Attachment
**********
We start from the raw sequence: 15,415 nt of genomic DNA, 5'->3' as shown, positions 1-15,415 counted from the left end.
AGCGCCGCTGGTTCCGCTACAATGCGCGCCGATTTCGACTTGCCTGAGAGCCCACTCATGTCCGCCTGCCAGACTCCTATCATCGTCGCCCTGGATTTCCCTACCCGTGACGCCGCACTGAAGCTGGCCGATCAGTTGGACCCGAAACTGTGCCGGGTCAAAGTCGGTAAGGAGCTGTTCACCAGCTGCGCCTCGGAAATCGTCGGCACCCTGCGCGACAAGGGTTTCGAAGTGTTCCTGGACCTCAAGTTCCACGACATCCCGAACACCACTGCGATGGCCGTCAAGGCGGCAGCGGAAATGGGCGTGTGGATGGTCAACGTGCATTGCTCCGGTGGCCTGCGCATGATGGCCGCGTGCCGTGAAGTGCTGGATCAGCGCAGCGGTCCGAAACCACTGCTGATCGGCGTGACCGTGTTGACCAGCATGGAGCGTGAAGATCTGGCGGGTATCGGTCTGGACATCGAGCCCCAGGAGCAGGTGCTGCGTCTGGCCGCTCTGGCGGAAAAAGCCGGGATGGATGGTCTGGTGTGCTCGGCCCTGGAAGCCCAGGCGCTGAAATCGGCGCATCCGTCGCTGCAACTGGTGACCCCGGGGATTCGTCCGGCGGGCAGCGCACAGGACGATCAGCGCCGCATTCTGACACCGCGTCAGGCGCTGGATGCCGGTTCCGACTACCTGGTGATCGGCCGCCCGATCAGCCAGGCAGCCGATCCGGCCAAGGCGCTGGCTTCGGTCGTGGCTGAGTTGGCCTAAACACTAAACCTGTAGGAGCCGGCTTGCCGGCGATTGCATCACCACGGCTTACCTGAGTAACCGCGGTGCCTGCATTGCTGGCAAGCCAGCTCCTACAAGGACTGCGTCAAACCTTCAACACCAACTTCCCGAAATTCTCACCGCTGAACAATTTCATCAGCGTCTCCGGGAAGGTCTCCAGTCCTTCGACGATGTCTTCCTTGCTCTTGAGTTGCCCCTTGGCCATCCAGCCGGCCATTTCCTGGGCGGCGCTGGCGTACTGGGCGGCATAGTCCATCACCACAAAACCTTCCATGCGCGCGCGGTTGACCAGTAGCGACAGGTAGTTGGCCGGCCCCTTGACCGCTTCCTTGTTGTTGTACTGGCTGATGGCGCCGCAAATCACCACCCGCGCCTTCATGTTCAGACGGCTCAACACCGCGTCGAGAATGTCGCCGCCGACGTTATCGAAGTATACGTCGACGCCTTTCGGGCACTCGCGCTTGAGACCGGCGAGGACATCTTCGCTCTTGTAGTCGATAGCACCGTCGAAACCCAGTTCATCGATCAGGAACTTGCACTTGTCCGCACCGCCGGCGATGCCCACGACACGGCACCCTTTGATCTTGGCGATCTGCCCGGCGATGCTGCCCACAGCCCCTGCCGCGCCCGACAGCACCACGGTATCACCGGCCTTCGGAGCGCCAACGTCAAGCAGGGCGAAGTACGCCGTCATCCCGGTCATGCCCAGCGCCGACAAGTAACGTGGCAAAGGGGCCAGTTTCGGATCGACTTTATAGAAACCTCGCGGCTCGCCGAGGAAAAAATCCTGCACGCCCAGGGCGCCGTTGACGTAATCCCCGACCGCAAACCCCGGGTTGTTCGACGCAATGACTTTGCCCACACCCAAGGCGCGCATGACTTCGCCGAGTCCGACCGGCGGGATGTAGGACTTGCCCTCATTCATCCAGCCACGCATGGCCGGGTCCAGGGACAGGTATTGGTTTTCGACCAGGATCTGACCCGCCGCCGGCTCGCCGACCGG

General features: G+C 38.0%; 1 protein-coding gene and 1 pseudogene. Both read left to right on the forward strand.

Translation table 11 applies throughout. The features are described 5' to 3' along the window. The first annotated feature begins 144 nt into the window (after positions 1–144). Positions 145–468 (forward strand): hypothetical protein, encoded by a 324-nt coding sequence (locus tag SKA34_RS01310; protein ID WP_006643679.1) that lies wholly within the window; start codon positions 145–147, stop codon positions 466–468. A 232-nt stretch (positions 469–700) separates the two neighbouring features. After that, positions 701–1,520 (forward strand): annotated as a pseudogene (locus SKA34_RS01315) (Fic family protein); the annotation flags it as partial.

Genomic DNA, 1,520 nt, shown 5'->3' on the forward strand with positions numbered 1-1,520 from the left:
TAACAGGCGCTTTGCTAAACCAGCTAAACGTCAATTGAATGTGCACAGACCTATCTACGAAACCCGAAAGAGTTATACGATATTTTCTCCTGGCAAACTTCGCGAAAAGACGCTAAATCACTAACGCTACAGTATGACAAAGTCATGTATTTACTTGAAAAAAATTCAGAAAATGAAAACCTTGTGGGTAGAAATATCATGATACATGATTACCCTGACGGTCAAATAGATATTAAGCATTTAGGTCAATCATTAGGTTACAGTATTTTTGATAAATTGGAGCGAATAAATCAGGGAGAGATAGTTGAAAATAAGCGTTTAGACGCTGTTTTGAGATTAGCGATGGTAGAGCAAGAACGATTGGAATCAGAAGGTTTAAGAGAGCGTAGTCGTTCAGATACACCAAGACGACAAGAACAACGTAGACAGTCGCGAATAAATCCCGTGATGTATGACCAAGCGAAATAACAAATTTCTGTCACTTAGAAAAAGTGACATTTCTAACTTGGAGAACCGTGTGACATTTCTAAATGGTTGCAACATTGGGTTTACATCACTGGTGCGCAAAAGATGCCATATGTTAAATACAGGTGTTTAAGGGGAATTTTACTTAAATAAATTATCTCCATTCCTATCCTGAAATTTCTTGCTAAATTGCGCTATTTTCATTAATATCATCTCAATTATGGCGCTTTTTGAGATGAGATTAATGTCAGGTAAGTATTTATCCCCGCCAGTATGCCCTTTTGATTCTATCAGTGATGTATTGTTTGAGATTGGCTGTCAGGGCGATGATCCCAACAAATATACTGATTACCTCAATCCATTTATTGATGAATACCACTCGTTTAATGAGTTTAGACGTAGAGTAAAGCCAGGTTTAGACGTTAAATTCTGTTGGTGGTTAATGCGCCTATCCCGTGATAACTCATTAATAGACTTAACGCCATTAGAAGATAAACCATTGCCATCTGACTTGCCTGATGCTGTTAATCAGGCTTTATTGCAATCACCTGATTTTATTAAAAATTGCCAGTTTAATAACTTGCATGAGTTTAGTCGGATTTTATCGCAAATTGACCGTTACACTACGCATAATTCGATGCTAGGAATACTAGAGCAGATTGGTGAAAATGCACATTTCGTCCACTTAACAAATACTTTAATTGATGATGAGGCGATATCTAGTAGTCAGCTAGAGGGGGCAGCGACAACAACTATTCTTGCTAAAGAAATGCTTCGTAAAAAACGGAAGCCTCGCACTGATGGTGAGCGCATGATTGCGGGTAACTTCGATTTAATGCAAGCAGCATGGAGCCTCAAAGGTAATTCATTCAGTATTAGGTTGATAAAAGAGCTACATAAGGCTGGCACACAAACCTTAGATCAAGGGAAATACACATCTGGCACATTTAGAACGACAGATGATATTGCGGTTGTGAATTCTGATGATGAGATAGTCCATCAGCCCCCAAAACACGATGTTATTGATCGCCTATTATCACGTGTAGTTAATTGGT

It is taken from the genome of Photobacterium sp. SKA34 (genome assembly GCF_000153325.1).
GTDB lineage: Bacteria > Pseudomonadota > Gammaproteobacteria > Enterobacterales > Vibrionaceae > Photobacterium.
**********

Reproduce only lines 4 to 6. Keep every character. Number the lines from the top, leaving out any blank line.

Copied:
Translation table 11 applies throughout. The features are described 5' to 3' along the window. The first annotated feature begins 144 nt into the window (after positions 1–144). Positions 145–468 (forward strand): hypothetical protein, encoded by a 324-nt coding sequence (locus tag SKA34_RS01310; protein ID WP_006643679.1) that lies wholly within the window; start codon positions 145–147, stop codon positions 466–468. A 232-nt stretch (positions 469–700) separates the two neighbouring features. After that, positions 701–1,520 (forward strand): annotated as a pseudogene (locus SKA34_RS01315) (Fic family protein); the annotation flags it as partial.

Genomic DNA, 1,520 nt, shown 5'->3' on the forward strand with positions numbered 1-1,520 from the left:
TAACAGGCGCTTTGCTAAACCAGCTAAACGTCAATTGAATGTGCACAGACCTATCTACGAAACCCGAAAGAGTTATACGATATTTTCTCCTGGCAAACTTCGCGAAAAGACGCTAAATCACTAACGCTACAGTATGACAAAGTCATGTATTTACTTGAAAAAAATTCAGAAAATGAAAACCTTGTGGGTAGAAATATCATGATACATGATTACCCTGACGGTCAAATAGATATTAAGCATTTAGGTCAATCATTAGGTTACAGTATTTTTGATAAATTGGAGCGAATAAATCAGGGAGAGATAGTTGAAAATAAGCGTTTAGACGCTGTTTTGAGATTAGCGATGGTAGAGCAAGAACGATTGGAATCAGAAGGTTTAAGAGAGCGTAGTCGTTCAGATACACCAAGACGACAAGAACAACGTAGACAGTCGCGAATAAATCCCGTGATGTATGACCAAGCGAAATAACAAATTTCTGTCACTTAGAAAAAGTGACATTTCTAACTTGGAGAACCGTGTGACATTTCTAAATGGTTGCAACATTGGGTTTACATCACTGGTGCGCAAAAGATGCCATATGTTAAATACAGGTGTTTAAGGGGAATTTTACTTAAATAAATTATCTCCATTCCTATCCTGAAATTTCTTGCTAAATTGCGCTATTTTCATTAATATCATCTCAATTATGGCGCTTTTTGAGATGAGATTAATGTCAGGTAAGTATTTATCCCCGCCAGTATGCCCTTTTGATTCTATCAGTGATGTATTGTTTGAGATTGGCTGTCAGGGCGATGATCCCAACAAATATACTGATTACCTCAATCCATTTATTGATGAATACCACTCGTTTAATGAGTTTAGACGTAGAGTAAAGCCAGGTTTAGACGTTAAATTCTGTTGGTGGTTAATGCGCCTATCCCGTGATAACTCATTAATAGACTTAACGCCATTAGAAGATAAACCATTGCCATCTGACTTGCCTGATGCTGTTAATCAGGCTTTATTGCAATCACCTGATTTTATTAAAAATTGCCAGTTTAATAACTTGCATGAGTTTAGTCGGATTTTATCGCAAATTGACCGTTACACTACGCATAATTCGATGCTAGGAATACTAGAGCAGATTGGTGAAAATGCACATTTCGTCCACTTAACAAATACTTTAATTGATGATGAGGCGATATCTAGTAGTCAGCTAGAGGGGGCAGCGACAACAACTATTCTTGCTAAAGAAATGCTTCGTAAAAAACGGAAGCCTCGCACTGATGGTGAGCGCATGATTGCGGGTAACTTCGATTTAATGCAAGCAGCATGGAGCCTCAAAGGTAATTCATTCAGTATTAGGTTGATAAAAGAGCTACATAAGGCTGGCACACAAACCTTAGATCAAGGGAAATACACATCTGGCACATTTAGAACGACAGATGATATTGCGGTTGTGAATTCTGATGATGAGATAGTCCATCAGCCCCCAAAACACGATGTTATTGATCGCCTATTATCACGTGTAGTTAATTGGT